Should You Go BPA-Free?
Bisphenol A (BPA) is an extraordinarily well-studied, building-block chemical used primarily to manufacture durable epoxy resins and strong, clear polycarbonate plastic. As of February 2016, FDA stated that “BPA is safe at the current levels occurring in foods.”
…But is it??
What is BPA?
BPA (bisphenol-A) is a chemical that is added to many commercial products, including food containers and hygiene products. BPA is a known endocrine disruptor. It imitates hormones in the body and interferes with proper functioning of the endocrine system.
It was first discovered in the 1890s, but chemists in the 1950s realized that it could be mixed with other compounds to produce strong and resilient polycarbonate plastics.
These days, BPA-containing plastics are commonly used in things like food containers and baby bottles.
Bottom Line: The concern is that this chemical leeches into our foods and disrupts our hormone balance, creating among other things; obesity, infertility, immune system problems and cancer.
The FDA says that it is “safe”, but a study done at the University of Rochester in New York, leaves the body 8 times slower than reported and levels never reached zero! That means there is a residual amount that stays around to cause trouble!
Some of the resulting health problems associated with BPA include:
- Hormonal imbalances
- Increase in fat accumulation and obesity
- Reproductive dysfunction
- Vitamin D deficiency
- Damage to tooth enamel
- Immune dysfunction
- Early onset of puberty
- Cellular damage to the brain
- Increased risk of breast cancer
- Heart disease
- Causes developmental problems in newborns and fetuses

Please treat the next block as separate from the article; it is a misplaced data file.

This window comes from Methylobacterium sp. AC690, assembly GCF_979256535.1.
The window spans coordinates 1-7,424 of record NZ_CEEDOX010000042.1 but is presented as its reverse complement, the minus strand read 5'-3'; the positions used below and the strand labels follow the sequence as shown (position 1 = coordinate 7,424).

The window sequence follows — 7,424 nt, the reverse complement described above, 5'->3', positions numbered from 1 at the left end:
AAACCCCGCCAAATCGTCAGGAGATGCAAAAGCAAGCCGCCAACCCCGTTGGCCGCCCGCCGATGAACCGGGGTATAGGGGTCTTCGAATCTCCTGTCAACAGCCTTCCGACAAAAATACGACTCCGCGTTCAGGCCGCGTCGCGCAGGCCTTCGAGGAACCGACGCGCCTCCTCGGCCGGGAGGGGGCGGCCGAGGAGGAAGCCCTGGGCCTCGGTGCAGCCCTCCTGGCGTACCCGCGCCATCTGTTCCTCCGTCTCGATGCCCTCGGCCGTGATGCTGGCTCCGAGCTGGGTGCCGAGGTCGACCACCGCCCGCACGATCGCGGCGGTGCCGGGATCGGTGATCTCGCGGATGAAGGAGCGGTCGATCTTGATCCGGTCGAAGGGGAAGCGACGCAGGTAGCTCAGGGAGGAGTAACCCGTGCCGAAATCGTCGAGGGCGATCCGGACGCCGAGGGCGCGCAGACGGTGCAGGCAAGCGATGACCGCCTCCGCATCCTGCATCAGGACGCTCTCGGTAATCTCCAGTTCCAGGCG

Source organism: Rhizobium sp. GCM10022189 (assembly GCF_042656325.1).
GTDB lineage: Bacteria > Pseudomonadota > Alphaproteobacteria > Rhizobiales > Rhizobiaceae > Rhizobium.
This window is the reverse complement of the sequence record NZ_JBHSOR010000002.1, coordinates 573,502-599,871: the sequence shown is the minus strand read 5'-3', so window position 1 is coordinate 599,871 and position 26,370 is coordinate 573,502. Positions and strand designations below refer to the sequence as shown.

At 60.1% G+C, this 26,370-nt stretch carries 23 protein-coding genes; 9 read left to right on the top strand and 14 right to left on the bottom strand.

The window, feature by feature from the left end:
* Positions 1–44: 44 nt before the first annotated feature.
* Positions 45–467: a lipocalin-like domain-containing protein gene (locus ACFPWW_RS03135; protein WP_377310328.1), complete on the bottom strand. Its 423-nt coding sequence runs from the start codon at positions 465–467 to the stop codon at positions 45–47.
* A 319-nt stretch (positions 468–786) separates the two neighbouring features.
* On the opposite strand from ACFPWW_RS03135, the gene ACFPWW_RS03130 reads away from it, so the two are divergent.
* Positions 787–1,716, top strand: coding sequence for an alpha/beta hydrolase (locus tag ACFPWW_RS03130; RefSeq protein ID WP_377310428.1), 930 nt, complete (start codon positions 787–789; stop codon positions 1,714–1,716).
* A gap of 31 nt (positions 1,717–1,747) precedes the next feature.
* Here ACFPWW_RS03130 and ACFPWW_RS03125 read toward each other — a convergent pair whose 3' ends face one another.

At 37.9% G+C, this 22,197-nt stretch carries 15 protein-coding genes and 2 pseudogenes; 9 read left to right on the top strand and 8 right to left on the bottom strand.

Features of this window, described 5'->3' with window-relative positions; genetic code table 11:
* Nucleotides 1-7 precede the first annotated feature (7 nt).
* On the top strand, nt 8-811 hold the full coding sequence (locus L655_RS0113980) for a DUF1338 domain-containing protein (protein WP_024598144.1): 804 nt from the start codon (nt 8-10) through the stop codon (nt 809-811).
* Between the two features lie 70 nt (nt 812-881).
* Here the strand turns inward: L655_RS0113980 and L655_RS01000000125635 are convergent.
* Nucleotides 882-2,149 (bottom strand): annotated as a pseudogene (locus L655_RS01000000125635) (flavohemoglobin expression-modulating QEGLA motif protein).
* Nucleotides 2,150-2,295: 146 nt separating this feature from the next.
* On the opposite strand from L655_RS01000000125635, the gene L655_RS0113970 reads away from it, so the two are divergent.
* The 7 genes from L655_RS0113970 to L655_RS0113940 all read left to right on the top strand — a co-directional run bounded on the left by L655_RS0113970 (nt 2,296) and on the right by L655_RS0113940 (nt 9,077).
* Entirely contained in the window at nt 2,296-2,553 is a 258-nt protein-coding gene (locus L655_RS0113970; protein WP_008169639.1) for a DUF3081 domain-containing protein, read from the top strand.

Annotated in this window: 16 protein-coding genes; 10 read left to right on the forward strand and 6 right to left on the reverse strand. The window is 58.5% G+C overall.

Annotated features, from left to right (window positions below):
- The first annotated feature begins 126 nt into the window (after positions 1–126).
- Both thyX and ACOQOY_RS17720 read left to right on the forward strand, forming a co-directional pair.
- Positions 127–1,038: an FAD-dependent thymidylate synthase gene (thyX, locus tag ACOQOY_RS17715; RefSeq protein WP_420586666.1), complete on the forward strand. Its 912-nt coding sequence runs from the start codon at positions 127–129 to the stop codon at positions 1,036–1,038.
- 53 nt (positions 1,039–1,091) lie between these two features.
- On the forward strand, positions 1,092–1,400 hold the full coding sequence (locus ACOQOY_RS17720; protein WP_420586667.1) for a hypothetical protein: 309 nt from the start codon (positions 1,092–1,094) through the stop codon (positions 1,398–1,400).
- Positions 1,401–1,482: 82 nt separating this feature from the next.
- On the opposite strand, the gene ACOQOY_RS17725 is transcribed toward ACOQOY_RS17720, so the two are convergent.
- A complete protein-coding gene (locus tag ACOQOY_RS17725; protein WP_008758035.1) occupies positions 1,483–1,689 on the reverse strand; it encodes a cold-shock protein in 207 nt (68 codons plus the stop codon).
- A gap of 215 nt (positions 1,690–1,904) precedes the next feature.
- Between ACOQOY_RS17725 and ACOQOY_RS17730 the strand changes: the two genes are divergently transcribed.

In the US, the Center for Disease Control issues the National Health and Nutrition Examination Survey (NHANES III). The 2003-2004 NHANES III found detectable levels of BPA in 2,517 urine samples. These samples were taken from individuals age 6 and older, and are considered representative of exposure levels throughout the US.
Which Products Contain the Most BPA?
Common products that may contain BPA include:
- Water bottles
- Canned foods
- Items packaged in plastic containers
- Paper and Plastic Dishware
- Soda and Sparkling Water Cans
- Coffee pots
- Feminine hygiene products
- Thermal printer store receipts
- Household electronics, CDs and DVDs
- Eyeglass lenses
- Sports equipment
- Dental filling sealants
*Special note about Plastic Water bottles:
This is probably one of the most well known sources of BPA. The industry has responded to consumer outcry about the health dangers of BPA in water bottles by creating BPA free plastic water bottles. Often, these BPA free bottles use BPS or BPF plastic instead. But these substitutes are now being found to cause similar health problems. You would be better off choosing a BPA free stainless steel or glass water bottle instead of any plastic option.
By making a few simple changes in product choice, you can minimize exposure and help protect your health. If you are already experiencing hormonal imbalances, then it is even more vital that you remove as much BPA exposure from your life as possible. Without doing that, it will be difficult to restore hormonal balance to your body.
Start by making baby steps! Live your life well!